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Formosan rock macaque

Macaca cyclopis

The Formosan rock macaque , Formosan rock monkey, or Taiwanese macaque, is a macaque endemic to the island of Taiwan, which has also been introduced to Japan. Besides humans, Formosan rock macaques are the only native primates living in Taiwan.
Formosan rock macaque (Macaca cyclopis) Nanzhuang District, Taiwan. Apr 26, 2019 Formosan rock macaque,Geotagged,Macaca cyclopis,Spring,Taiwan

Appearance

Rock macaques measure 50–60 cm and weigh 5–12 kg, generally females are smaller. Their tails are moderately long and measure 26–45 cm. This macaque is brown or gray in color. Like all other macaques, it has specialized pouch-like cheeks, allowing it to temporarily hoard its food. The gathered morsels are eaten sometime later, in safe surroundings.

Status

Formosan rock macaques are hunted for their meat and for the damage they allegedly do to crops. They are also hunted for the purpose of exports for medical experimental use. In Taiwan, there is a strong culture of feeding macaques , particularly on the west coast, which increases their interaction and incidents with humans. Recent efforts by the government have tried to stop this behaviour, with mixed results.

Behavior

Among the 22 species of the genus ''Macaca'' that are found in southern and eastern Asia as well as northwestern Africa, the Formosan macaque is endemic to the island of Taiwan .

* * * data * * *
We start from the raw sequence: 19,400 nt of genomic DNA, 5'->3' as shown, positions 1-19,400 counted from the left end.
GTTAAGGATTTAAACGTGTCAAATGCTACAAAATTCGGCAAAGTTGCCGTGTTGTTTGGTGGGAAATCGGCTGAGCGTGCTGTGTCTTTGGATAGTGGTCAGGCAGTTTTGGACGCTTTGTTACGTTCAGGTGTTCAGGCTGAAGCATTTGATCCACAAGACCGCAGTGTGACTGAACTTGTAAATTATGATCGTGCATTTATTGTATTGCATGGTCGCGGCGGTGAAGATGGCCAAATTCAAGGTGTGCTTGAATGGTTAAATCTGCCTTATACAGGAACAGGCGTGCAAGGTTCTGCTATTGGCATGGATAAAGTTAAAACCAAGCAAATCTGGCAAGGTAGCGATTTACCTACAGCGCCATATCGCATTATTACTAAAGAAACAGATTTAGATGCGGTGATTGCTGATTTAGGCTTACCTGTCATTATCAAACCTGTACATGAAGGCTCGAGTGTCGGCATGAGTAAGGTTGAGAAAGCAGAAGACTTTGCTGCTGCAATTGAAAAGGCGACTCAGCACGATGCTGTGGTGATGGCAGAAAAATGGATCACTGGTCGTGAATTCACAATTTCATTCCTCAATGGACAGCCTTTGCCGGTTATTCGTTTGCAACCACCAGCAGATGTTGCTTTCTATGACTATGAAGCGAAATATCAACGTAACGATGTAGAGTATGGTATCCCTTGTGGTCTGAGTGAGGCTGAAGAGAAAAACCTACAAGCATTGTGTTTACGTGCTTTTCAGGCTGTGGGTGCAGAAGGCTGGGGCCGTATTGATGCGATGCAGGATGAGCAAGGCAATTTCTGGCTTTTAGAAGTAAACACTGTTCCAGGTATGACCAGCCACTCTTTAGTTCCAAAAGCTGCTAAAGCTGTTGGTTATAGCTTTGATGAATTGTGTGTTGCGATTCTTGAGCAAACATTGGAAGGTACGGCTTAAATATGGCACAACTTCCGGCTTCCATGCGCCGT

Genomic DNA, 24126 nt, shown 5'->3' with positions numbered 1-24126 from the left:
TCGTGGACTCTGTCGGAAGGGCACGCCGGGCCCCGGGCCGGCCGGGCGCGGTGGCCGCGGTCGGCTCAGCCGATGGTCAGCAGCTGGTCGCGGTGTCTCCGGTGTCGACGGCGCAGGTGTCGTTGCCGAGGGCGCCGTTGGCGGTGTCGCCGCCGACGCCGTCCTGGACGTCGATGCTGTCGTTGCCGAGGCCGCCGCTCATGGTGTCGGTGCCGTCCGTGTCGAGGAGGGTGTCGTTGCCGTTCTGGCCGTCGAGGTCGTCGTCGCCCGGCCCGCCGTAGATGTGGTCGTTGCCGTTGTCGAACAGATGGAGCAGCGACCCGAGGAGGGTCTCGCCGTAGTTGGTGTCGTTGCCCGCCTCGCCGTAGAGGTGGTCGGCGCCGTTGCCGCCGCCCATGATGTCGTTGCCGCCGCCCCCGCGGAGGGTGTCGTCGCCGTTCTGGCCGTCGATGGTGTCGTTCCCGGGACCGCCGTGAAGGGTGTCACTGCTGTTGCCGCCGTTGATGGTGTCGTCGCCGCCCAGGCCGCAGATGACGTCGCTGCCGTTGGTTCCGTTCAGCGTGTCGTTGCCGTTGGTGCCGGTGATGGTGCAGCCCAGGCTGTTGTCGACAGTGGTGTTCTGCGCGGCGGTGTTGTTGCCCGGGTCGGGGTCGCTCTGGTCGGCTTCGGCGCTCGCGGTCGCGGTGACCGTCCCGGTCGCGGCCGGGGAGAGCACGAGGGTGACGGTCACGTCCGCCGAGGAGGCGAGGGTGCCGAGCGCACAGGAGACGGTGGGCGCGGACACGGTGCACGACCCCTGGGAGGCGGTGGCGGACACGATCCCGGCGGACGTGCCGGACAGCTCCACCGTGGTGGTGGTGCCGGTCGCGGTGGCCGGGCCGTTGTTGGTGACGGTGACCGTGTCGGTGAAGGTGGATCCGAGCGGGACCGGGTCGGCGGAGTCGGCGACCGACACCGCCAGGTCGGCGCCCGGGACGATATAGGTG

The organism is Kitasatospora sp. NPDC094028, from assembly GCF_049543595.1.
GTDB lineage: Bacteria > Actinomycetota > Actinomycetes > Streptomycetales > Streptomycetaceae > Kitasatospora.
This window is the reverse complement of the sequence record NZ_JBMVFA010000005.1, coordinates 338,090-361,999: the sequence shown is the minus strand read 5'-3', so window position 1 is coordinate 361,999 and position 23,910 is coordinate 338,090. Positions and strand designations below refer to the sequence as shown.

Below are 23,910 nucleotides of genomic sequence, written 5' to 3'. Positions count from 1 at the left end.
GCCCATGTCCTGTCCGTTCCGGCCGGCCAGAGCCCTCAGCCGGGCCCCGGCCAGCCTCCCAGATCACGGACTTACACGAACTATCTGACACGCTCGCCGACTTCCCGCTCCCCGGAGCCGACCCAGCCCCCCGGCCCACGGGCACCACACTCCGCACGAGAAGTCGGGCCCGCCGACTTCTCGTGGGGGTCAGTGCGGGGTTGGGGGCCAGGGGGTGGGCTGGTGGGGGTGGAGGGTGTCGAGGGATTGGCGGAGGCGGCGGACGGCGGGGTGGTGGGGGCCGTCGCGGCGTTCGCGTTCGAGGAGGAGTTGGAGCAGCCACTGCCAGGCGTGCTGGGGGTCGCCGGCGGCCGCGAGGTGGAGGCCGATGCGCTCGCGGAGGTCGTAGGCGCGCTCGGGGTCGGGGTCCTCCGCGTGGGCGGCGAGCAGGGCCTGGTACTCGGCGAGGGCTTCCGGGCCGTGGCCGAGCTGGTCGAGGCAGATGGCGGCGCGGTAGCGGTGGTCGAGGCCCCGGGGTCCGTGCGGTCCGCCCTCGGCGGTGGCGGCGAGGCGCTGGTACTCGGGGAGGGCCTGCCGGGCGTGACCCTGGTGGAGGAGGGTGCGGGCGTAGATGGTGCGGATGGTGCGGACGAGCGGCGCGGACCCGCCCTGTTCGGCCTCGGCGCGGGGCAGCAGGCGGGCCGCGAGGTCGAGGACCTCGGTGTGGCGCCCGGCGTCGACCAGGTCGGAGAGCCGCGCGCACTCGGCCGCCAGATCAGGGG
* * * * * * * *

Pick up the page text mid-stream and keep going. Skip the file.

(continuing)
Formosan rock macaques live in mixed coniferous-hardwood temperate forest, as well as bamboo and grassland at 100-3600m . The social structure of macaques is generally characterized as often occurring as a large stable multimale-multifemale troop. Formosan macaque is considered to be female-bonded which is similar to other species in the genus ''Macaca''. Based on the study of Hsu and Lin, the average overall sex ratio was approximately 1:1, and the average adult sex ratio was close to 0.53. Solitary adult males accounted for 5% of the entire population, and they were seen interacting with social troops especially during mating season.

Rock macaques are diurnal, arboreal, and terrestrial. More often they stay in trees and less so on the ground. They rest in forest and forage in grassland. Their diet consists of fruits, tender leaves, buds, grass stems, insects, snails, and bird eggs.

Reproduction

The Formosan rock macaque gives birth to a single offspring. During estrus, the perineum of the female swells at the base of the tail, and there is also swelling along the thighs. Their mating season is from October to January. Gestation may last about five and a half months. Females give birth to babies between spring and summer. Females are entirely responsible for nursing. Youngsters are carried in mother's arms for 2–3 months. Not until one year old, will youngsters be fully separated from their parents carrying.

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Status: Least concern
EX EW CR EN VU NT LC
Taxonomy
KingdomAnimalia
DivisionChordata
ClassMammalia
OrderPrimates
FamilyCercopithecidae
GenusMacaca
SpeciesM. cyclopis
Photographed in
Taiwan